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Mojave River Valley Museum
Yosemite National Park:
Most fish in Yosemite National Park have been introduced. Prior to trout stocking for sport fishing, native fish were limited in both range and number of species (see species list). The series of glaciations that covered much of the area that is now the park eliminated all fish from the high country. After the glaciers retreated, the waterfalls and steep gradients that were created on the rivers and streams by glaciation prevented repopulation of fish by upstream migration. Only the lower reaches of the Tuolumne and Merced Rivers were populated by fish when Euro-Americans first arrived in Yosemite in the mid-1800s.
Because of severe climatic conditions, low nutrient availability associated with snowmelt over granitic watersheds, and a lack of spawning habitat, fish introduced in many of Yosemite's lakes have not survived. Fish surveys conducted in 1977 at 102 lakes that have a history of fish planting found that about 55% of these lakes contained self-sustaining fish populations, while 22% of the surveyed lakes had reverted to a natural, fish-free state, and another 24% were expected to achieve this state. A re-survey of some of these lakes in 1996, however, found a number of the lakes expected to go fishless still contained fish. It is estimated that approximately 550 miles of streams in Yosemite support fish.
The rainbow trout is the only trout native to Yosemite, and was originally restricted to the Merced River in Yosemite Valley and downstream. Widespread planting of rainbow trout, brown trout, and brook trout has introduced these fishes to many waters in the park that were naturally fish-free, causing adverse effects to aquatic ecosystems. Photo by Fred Bertetta/NPS.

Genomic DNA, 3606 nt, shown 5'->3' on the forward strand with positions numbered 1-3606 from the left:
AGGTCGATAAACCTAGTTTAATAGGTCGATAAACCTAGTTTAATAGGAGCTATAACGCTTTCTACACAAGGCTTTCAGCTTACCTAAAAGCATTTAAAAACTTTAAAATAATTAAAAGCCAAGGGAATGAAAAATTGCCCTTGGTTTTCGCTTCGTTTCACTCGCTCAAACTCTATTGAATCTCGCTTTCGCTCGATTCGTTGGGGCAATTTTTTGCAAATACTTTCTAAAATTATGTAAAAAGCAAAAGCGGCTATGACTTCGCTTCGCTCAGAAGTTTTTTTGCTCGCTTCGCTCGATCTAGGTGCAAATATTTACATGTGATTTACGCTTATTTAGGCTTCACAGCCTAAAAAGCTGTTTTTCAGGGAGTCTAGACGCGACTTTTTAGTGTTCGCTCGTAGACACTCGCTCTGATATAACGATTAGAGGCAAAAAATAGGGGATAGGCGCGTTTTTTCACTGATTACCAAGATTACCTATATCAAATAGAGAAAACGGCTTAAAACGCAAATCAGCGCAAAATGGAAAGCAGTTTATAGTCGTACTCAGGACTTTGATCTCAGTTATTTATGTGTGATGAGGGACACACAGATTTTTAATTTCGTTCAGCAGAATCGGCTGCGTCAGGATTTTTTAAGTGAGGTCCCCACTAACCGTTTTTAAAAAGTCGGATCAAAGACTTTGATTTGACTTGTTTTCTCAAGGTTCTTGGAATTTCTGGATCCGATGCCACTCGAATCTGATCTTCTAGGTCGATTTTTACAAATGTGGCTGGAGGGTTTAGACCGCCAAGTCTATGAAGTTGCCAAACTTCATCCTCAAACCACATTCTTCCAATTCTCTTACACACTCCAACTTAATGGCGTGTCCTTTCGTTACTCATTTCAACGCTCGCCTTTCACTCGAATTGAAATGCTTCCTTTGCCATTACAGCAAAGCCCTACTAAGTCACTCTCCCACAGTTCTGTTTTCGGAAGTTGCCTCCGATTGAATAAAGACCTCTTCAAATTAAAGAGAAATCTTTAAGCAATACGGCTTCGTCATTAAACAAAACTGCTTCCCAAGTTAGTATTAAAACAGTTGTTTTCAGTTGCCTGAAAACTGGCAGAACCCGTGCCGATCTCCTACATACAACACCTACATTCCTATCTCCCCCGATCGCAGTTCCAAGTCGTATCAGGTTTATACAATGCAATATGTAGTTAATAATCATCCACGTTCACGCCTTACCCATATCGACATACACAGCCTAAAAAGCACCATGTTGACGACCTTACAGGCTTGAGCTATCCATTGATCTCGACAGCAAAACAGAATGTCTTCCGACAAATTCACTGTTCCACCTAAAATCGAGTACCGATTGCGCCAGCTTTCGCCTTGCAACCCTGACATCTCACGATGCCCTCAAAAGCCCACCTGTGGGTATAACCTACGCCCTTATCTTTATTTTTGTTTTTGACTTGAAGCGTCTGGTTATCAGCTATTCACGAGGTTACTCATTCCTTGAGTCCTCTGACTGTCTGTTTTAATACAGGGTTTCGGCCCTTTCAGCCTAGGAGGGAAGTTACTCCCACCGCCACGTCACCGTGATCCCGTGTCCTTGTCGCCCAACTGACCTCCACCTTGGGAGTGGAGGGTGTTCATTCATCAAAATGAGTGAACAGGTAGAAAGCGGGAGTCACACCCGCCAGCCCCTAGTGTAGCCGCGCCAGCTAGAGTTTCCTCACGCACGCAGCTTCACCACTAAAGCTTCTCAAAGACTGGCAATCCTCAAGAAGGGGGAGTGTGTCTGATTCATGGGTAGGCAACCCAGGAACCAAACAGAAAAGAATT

Beginning in 1978, a park policy was implemented that, by 1991, ended almost 100 years of fish stocking in Yosemite. This policy recognized that non-native fish were having an adverse effect on native aquatic ecosystems that had evolved in the absence of fish. Predation by non-native fish is identified as one of the primary reasons for the precipitous decline of mountain yellow-legged frogs (Rana muscosa) in the Sierra Nevada, including Yosemite. This species is currently under consideration by the U.S. Fish and Wildlife Service for listing as endangered. Non-native fish have also likely had profound effects on aquatic invertebrate communities. Scientists from the Sierra Nevada Aquatic Research Lab (SNARL) surveyed over 3,000 lakes and ponds in 2000 and 2001 evaluated fish, amphibian, and invertebrate populations to shed more light on the possible effects of non-native fish. The data from this research is currently being analyzed.
Introduction of non-native strains of rainbow trout have probably affected the genetic integrity of the native rainbow trout found in the lower reaches of the Merced River (including Yosemite Valley) and the Tuolumne River.